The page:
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Democracy-SL celebrates Democracy Day

September 16, 2015 By Jariatu S. Bangura

Democracy Sierra Leone (D-SL) yesterday celebrated International Democracy Day with the theme ‘Constitutional Review Process and its way forward’ at an event hosted at Parliament.

Coordinator of D-SL, Alhaji Mohamed Warisay, said the country was proud to be part of democratic societies across the world and that democracy and constitutional order were taking hold in Sierra Leone.

He said the United Nations believes that human rights and the rule of law are best protected in democratic societies.

He disclosed that International Democracy Day was set aside by a resolution of the General Assembly in 2007 for democracies around the world, and that the day can be used to reflect on the challenges and successes of democratic nations.

“This is a day to do big things that will consolidate our democracy. This is a day to reflect and look at our challenges and find ways to surmount them. Let me on behalf of Democracy Sierra Leone make this call that Christians go to church on Sundays come rain or shine because they believe. They believe in a book even though they never saw the people that wrote it. Muslims go to the mosque on Fridays, come rain or shine, even though they have never seen the prophet that wrote that book because they believe. We have a golden opportunity this time to fix a constitution that our people will continue to use and believe in even after we would have long gone. Let us build our own model of democracy, let us build a system that best serves us,” he urged.

Chairman, National Commission for Democracy, Dr. Abubakarr Kargbo, called for an enabling environment for democracy to thrive in the interest of all and sundry.

He noted that there was no single model of democracy as “democracy does not belong to any country or region but the country should make it work with the peculiar needs of the nation taken into consideration as we continue to work on those essential elements that should make our democracy work very well.”

Dr. Kargbo added that, “As the way forward, my commission is looking forward to a reviewed constitution that makes the people central and integral to the governance process in the country. As a commission that promotes positive participation, NCD looks forward to the people assuming the place and position of influence with sovereignty emanating from and resting in them. This time, the focus should shift from the politicians to the people and establish a framework that can ensure beyond every reasonable doubt that the governors are fully accountable to the governed on a permanent basis, not just during elections.”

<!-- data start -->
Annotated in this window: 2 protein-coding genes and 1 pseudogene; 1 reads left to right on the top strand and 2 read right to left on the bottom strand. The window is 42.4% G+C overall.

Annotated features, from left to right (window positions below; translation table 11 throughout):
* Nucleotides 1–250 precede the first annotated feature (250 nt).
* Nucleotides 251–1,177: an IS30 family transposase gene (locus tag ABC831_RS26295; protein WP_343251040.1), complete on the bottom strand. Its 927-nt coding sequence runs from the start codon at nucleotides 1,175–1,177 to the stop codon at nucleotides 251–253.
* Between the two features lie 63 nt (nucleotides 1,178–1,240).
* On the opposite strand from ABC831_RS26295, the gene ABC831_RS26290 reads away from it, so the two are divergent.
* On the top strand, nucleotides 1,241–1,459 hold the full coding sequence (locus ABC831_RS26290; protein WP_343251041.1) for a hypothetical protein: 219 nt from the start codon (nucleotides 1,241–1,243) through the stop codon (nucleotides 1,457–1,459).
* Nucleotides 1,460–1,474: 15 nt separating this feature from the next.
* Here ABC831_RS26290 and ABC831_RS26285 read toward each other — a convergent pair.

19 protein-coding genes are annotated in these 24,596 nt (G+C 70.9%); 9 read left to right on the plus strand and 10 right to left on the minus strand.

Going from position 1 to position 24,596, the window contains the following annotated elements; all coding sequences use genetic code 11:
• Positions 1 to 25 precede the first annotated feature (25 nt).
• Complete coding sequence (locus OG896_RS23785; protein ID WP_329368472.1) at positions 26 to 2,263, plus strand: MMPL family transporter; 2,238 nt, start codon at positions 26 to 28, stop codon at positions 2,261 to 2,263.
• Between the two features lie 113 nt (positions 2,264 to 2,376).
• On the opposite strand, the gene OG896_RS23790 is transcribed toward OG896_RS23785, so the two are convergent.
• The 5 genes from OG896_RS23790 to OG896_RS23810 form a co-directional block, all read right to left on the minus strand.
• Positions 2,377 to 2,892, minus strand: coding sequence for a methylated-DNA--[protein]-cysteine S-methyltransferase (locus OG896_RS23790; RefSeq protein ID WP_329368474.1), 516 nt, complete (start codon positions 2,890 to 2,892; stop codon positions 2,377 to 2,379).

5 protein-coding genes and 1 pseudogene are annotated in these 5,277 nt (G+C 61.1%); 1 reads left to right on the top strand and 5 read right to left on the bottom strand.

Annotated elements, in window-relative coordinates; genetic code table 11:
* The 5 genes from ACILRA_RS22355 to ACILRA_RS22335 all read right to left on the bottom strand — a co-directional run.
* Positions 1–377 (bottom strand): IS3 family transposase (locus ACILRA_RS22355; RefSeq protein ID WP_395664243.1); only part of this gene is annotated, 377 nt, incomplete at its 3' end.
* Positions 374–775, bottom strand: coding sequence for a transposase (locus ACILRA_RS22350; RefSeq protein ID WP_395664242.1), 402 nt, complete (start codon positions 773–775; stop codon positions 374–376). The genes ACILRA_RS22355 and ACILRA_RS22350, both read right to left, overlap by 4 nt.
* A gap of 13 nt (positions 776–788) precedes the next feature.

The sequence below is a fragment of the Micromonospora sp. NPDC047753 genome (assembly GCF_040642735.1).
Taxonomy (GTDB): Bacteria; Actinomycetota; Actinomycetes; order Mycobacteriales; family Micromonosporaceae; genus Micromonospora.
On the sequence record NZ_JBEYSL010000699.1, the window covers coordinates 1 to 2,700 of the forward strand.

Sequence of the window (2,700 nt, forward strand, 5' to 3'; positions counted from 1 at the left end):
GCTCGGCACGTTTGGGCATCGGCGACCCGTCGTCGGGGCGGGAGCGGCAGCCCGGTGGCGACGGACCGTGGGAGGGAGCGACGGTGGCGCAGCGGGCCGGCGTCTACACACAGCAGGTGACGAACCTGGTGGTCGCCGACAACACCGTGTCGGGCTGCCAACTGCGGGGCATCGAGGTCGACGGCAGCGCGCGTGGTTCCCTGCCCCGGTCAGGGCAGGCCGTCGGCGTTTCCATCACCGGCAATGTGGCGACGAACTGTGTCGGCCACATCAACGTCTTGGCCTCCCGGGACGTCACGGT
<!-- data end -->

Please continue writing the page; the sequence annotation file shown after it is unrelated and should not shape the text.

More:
The NCD boss further noted: “In the political history of this nation, the country cannot afford to miss it but must get it right not just for this generation but also for posterity. The onus is on every Sierra Leonean to make it work as the future of democracy is dependent on the comprehensive nature of the fundamental law of the land, that is the constitution being reviewed at the moment.”

Speaking on behalf of the Deputy Speaker of Parliament, Majority Chief Whip, Hon. Claude D.M. Kamanda, said democracy was both a process and goal, and that only collaboration from the international community, national governing bodies, civil society and individuals could actualise the ideals of democracy.

He said respect for human rights, freedom and the principle of holding free and credible elections by universal suffrage were essential elements of democracy.

“Democracy on the other hand provides the enabling environment for the protection and effective realization of human rights. As a parliament, we have been forthright in  helping to consolidate democracy and good governance by not only upholding constitutional values but also in adhering to proper parliamentary procedures; undoubtedly a relevant ingredients in fostering democracy, good governance and human rights,” he said.

Meanwhile, ahead of global celebrations to mark Democracy Day, a survey report released by Afrobarometer indicated that Sierra Leoneans’ perception of the current democratic trajectory took a 32% decline between the last survey in 2013 and the recent one in June this year.

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